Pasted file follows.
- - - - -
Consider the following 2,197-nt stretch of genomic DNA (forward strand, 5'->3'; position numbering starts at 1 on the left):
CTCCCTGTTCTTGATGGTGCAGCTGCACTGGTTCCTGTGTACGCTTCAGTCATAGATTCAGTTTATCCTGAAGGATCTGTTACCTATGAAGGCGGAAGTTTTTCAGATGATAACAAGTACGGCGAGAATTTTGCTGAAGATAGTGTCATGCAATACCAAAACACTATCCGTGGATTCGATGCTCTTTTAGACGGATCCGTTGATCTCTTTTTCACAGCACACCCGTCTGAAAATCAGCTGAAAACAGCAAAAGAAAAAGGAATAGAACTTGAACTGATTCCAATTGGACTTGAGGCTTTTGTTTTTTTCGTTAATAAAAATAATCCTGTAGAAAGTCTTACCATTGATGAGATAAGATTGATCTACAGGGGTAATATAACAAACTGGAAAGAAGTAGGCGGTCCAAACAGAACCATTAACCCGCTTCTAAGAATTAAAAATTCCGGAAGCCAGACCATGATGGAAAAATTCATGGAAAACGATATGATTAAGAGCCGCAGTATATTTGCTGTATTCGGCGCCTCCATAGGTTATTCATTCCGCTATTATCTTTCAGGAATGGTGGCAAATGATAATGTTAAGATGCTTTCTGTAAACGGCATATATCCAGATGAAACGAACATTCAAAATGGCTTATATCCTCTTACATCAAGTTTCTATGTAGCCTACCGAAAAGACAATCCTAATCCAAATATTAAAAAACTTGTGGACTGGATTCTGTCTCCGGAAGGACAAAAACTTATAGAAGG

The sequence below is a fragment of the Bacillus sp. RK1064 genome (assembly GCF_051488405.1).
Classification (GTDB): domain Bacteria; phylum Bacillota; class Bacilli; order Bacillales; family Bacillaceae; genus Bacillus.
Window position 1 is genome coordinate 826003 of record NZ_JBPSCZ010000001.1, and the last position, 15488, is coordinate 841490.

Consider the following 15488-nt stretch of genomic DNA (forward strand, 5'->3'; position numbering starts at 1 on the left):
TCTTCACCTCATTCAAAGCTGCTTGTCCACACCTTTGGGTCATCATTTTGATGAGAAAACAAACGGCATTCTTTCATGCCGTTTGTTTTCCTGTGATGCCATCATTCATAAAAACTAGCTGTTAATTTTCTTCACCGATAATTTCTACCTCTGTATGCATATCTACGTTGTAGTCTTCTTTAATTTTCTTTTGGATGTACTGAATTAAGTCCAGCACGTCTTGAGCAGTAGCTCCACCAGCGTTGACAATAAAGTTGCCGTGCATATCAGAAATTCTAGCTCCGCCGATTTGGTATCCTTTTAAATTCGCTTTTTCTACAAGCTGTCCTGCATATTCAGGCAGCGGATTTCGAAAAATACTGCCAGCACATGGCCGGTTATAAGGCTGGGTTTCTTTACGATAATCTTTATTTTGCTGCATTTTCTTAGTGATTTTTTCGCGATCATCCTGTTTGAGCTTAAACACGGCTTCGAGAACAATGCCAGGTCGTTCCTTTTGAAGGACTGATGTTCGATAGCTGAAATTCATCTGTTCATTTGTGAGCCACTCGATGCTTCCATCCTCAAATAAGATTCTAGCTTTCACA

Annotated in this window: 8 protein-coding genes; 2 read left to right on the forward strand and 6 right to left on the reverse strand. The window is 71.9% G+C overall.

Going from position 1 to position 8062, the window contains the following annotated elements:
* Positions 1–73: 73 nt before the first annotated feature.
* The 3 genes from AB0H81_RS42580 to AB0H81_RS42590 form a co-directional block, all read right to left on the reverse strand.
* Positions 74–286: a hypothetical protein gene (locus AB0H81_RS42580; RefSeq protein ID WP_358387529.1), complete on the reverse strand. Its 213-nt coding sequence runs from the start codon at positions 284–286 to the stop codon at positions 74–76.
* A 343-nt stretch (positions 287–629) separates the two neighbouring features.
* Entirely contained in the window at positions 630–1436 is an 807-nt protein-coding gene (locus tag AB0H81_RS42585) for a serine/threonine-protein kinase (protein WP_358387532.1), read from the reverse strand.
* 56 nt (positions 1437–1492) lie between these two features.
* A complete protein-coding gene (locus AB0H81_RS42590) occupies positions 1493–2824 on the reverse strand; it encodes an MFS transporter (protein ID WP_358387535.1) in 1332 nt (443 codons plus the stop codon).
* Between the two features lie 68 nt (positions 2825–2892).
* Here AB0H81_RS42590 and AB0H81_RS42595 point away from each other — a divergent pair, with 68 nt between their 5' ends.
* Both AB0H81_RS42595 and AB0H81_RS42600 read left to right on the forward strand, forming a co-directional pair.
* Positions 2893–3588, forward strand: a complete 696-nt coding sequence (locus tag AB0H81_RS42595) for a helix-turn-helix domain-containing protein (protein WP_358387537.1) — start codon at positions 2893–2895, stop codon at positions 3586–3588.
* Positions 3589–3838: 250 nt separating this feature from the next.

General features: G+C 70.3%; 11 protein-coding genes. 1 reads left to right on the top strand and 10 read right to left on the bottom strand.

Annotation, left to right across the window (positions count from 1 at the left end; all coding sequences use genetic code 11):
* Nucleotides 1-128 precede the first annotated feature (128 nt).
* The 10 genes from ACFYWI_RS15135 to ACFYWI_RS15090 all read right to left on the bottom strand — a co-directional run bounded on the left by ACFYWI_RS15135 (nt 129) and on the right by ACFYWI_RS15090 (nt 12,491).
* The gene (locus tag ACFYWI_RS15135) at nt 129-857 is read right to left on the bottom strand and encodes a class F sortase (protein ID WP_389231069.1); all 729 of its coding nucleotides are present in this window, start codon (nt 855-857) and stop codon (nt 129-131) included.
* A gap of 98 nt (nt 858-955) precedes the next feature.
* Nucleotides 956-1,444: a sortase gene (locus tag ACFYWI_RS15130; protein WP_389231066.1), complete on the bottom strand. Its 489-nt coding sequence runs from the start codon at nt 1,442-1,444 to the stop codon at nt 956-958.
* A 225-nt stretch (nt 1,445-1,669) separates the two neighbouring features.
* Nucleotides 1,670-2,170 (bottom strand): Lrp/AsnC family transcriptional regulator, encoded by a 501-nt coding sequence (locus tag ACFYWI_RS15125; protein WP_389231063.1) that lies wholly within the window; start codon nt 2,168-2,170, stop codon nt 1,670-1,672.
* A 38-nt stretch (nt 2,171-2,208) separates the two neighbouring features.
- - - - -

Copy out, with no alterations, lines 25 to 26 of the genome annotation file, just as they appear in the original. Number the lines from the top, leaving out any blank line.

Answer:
* The 10 genes from ACFYWI_RS15135 to ACFYWI_RS15090 all read right to left on the bottom strand — a co-directional run bounded on the left by ACFYWI_RS15135 (nt 129) and on the right by ACFYWI_RS15090 (nt 12,491).
* The gene (locus tag ACFYWI_RS15135) at nt 129-857 is read right to left on the bottom strand and encodes a class F sortase (protein ID WP_389231069.1); all 729 of its coding nucleotides are present in this window, start codon (nt 855-857) and stop codon (nt 129-131) included.